Circulating tumor cells in immunohistochemical subtypes of metastatic breast cancer: Lack of prediction in HER2-positive disease treated with targeted therapy

Department of Hematopathology, The University of Texas M. D. Anderson Cancer Center, Houston, TX 77030, USA.
Annals of Oncology (Impact Factor: 6.58). 09/2011; 23(5):1144-50. DOI: 10.1093/annonc/mdr434
Source: PubMed

ABSTRACT Circulating tumor cells (CTCs) are associated with inferior prognosis in metastatic breast cancer (MBC). We hypothesized that the relationship between CTCs and disease subtype would provide a better understanding of the clinical and biologic behavior of MBC.
We retrospectively analyzed 517 MBC patients treated at a single institution. Subtypes of primary tumors were analyzed by immunohistochemical (IHC) or fluorescent in situ hybridization analyses and CTCs were enumerated by CellSearch(®) at starting a new therapy. Overall survival (OS) and progression-free survival durations for each IHC subtype were determined.
At a median follow-up of 24.6 months, 276 of 517 (53%) patients had died. The median OS for patients with <5 and ≥ 5 CTCs were 32.4 and 18.3 months, respectively (P < 0.001). Except in HER2+ patients, the prognostic value of CTCs was independent of disease subtype and disease site.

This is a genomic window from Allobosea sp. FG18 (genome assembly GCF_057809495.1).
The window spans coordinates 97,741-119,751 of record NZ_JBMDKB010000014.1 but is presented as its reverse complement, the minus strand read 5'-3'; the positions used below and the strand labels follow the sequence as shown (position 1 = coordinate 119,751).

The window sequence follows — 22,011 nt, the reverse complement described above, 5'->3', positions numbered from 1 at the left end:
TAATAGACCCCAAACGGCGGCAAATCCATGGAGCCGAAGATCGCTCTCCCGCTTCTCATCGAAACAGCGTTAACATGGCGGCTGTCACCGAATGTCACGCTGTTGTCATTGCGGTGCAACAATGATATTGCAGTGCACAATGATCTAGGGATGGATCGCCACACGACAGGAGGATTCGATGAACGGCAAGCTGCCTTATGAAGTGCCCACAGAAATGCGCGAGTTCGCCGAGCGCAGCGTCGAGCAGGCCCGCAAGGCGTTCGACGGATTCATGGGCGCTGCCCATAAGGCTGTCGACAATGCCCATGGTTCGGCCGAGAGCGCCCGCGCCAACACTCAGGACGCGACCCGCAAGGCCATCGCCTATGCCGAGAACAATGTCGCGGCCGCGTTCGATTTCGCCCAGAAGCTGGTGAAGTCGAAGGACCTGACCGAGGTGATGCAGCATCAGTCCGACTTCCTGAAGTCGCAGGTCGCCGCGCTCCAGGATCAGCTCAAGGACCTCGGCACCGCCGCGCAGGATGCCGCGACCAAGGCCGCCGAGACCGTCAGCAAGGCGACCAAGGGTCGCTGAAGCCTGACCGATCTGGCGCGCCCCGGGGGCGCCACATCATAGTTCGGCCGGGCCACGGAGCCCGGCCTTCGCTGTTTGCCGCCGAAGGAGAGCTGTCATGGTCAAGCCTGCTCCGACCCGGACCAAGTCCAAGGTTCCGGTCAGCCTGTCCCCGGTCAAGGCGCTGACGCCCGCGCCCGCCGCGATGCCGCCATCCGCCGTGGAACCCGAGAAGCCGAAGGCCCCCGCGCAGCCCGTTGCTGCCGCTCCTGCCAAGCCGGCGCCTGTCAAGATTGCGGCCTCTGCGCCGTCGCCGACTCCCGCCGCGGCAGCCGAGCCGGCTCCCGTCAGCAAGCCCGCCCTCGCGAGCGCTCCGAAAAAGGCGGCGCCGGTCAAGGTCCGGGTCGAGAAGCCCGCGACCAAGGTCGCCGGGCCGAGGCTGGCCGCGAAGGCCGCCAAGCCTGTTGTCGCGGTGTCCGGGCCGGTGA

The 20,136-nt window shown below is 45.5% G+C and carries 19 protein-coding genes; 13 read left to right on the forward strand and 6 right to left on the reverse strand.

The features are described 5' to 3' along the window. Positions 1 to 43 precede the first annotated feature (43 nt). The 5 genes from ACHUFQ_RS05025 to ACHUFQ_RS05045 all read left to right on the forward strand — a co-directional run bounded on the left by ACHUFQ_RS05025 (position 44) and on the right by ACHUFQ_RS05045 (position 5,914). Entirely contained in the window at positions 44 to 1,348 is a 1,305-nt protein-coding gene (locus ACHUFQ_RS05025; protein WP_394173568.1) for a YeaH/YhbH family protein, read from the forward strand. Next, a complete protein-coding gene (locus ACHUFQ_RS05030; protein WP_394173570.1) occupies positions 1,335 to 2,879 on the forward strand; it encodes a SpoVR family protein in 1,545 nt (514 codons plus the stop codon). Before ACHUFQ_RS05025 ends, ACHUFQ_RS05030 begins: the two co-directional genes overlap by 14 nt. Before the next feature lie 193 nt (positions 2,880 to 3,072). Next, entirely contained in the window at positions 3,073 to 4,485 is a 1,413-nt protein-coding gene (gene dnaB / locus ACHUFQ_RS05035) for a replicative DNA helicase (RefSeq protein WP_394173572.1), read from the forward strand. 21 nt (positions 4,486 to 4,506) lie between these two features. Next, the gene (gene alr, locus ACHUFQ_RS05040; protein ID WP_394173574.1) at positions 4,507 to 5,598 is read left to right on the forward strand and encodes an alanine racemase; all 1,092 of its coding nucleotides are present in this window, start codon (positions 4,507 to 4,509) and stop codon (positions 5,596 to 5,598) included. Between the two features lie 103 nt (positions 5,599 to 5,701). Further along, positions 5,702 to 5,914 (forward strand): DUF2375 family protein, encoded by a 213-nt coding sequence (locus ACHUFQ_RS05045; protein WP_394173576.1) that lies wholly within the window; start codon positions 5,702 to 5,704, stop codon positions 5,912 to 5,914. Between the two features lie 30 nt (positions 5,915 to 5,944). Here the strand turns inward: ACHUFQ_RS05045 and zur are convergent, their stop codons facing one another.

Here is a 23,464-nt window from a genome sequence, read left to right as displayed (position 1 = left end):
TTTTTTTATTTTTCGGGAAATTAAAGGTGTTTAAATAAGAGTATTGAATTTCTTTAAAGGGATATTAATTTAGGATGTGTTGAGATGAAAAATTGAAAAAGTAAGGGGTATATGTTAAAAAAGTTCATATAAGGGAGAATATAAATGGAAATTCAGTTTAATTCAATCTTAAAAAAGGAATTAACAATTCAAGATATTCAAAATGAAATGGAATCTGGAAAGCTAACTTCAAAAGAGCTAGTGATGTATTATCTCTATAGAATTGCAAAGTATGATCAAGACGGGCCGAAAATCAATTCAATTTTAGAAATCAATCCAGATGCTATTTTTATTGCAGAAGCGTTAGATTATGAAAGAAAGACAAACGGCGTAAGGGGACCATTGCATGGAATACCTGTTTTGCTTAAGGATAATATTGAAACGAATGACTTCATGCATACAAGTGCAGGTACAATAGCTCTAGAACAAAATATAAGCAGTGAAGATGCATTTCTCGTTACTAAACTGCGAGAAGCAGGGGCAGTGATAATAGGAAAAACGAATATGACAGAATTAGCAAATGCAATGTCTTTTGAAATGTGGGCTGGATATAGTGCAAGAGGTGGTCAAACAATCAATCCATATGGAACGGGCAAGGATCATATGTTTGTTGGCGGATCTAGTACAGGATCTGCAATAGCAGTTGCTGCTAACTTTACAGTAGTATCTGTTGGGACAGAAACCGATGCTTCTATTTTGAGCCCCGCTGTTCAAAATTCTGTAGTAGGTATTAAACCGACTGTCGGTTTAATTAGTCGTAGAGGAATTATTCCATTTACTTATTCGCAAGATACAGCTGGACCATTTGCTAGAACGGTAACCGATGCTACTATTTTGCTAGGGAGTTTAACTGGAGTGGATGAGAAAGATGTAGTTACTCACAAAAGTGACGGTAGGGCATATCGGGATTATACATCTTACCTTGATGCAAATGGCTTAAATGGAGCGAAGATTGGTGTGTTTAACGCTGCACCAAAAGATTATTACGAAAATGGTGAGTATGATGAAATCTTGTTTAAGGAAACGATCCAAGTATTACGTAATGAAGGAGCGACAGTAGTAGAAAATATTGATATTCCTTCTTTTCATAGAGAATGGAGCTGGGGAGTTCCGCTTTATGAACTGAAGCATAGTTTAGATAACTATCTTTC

In this large retrospective study, CTCs were strongly predictive of survival in all MBC subtypes except HER2+ patients who had been treated with targeted therapy. Our results clearly demonstrate the value of enumerating CTCs in MBC and strongly suggest an interesting biological implication in the HER2+ subset of patients that need to be further explored.

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Available from: James M Reuben, Jul 29, 2015
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    • "Subsequently, CTCs have been isolated from peripheral blood of patients with hormone receptor positive, HER2 overexpressing and triple negative tumors [24, 35, 36, 38–40]. Reports that have examined the relationship between MBC molecular subtype and CTC predictive value for survival have not demonstrated an impact of molecular subtype on prognostic value of CTC counts [24] [35] [36] [40], although two possible exceptions merit mention. One study [41] reported that average CTC counts were lower in inflammatory breast cancer (IBC) than in other types of MBC. "
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